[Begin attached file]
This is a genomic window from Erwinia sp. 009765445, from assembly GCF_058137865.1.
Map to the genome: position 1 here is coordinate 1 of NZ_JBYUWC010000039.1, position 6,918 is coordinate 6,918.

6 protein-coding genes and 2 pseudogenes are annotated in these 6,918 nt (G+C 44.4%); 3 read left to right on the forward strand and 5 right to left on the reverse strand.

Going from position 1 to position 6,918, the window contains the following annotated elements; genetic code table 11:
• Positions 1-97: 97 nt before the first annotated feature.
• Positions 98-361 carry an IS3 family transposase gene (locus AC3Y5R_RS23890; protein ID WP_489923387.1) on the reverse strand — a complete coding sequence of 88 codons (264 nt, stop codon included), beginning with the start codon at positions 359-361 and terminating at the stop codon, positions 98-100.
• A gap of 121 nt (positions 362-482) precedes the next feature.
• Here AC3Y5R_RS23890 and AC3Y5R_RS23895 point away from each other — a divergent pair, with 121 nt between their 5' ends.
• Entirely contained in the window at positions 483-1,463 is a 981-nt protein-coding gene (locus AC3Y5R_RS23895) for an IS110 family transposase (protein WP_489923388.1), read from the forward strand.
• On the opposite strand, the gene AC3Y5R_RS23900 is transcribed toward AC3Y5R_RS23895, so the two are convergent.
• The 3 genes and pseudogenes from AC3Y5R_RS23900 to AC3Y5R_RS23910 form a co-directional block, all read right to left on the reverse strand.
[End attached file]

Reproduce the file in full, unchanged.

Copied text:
This is a genomic window from Erwinia sp. 009765445, from assembly GCF_058137865.1.
Map to the genome: position 1 here is coordinate 1 of NZ_JBYUWC010000039.1, position 6,918 is coordinate 6,918.

6 protein-coding genes and 2 pseudogenes are annotated in these 6,918 nt (G+C 44.4%); 3 read left to right on the forward strand and 5 right to left on the reverse strand.

Going from position 1 to position 6,918, the window contains the following annotated elements; genetic code table 11:
• Positions 1-97: 97 nt before the first annotated feature.
• Positions 98-361 carry an IS3 family transposase gene (locus AC3Y5R_RS23890; protein ID WP_489923387.1) on the reverse strand — a complete coding sequence of 88 codons (264 nt, stop codon included), beginning with the start codon at positions 359-361 and terminating at the stop codon, positions 98-100.
• A gap of 121 nt (positions 362-482) precedes the next feature.
• Here AC3Y5R_RS23890 and AC3Y5R_RS23895 point away from each other — a divergent pair, with 121 nt between their 5' ends.
• Entirely contained in the window at positions 483-1,463 is a 981-nt protein-coding gene (locus AC3Y5R_RS23895) for an IS110 family transposase (protein WP_489923388.1), read from the forward strand.
• On the opposite strand, the gene AC3Y5R_RS23900 is transcribed toward AC3Y5R_RS23895, so the two are convergent.
• The 3 genes and pseudogenes from AC3Y5R_RS23900 to AC3Y5R_RS23910 form a co-directional block, all read right to left on the reverse strand.